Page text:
Volume 20, Issue 3 May/June 2010 | Download PDF
by Kim Phillips
The advent of social media opened up a new world, allowing people to reconnect with old friends and share stories and pictures of their lives. Services like MySpace, Facebook and Twitter provide immediate knowledge of people’s plans, actions, interests, pictures, needs and desires. Wiki.com currently lists 177 social networking sites, ranging from general forums to sites with specific topics like games, photo sharing, and blogging. Social networking, by its very nature, encourages the sharing of personal information, but sometimes information that people think is private is actually visible to complete strangers, and this unfortunately poses risks to online users.
First and foremost, the more information you provide, the easier you are to find.
Parents have learned how to protect children from online dangers and can now monitor their surfing habits, favorite links,friends lists and the information they give out, but what do adults do to protect themselves? Adults may not realize that they, too, need to protect their online privacy.
The Less Said, the Better
First and foremost, the more information you provide, the easier you are to find. For example, if on Facebook you use your real name and list your city and state, a person might be able to gain access to your address and phone number using Web sites like WhitePages.com, even without access to your full profile. If you don’t choose the right privacy settings for your photos, then you might also expose yourself to strangers. Photos you post of you and your family, your house or your social life might give the wrong person just enough information to identify you or find your house. If you’re an amputee and mention it in your profile, a devotee can find you with a simple search. A skilled computer user can follow you from social networking sites to groups you’re involved with, to your homepage, to your e-mail or other contact information. This behavior is classified as stalking.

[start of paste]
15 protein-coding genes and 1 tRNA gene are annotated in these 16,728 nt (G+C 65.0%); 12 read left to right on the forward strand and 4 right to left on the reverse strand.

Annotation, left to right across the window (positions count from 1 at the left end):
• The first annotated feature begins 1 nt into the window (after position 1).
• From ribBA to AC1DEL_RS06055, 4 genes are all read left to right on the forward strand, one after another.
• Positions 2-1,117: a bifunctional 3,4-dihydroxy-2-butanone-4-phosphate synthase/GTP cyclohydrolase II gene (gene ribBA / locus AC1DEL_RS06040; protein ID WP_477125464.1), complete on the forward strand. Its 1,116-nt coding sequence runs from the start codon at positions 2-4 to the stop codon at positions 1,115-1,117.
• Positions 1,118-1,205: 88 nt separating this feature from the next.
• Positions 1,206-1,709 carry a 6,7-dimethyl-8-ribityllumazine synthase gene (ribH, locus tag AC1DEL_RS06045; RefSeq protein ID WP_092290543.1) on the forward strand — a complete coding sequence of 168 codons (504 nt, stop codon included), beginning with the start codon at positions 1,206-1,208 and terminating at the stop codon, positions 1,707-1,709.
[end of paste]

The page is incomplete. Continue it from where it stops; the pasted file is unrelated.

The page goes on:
According to a U.S. Department of Justice’s Bureau of Justice Statistics study, 3.4 million Americans identified themselves as victims of stalking during a 12-month period in 2005 and 2006. While the most common stalking behavior reported was unwanted phone calls, one in four victims reported that some form of “cyberstalking” was involved, such as e-mail (83 percent) or instant messaging (35 percent).
How to Protect Yourself
The Privacy Rights Clearinghouse Web site (privacyrights.org) offers a fact sheet titled “Are You Being Stalked?” It contains definitions, resources and tips for dealing with stalkers/cyberstalkers, such as the following:
- Set your profile to “Private.” With some social networking sites, this might entail just checking a box. With others, such as Facebook, it can be a multi-step process.
- Limit how much personal information you post to your account. For example, you should not include contact information, birth date, city where you were born or names of family members.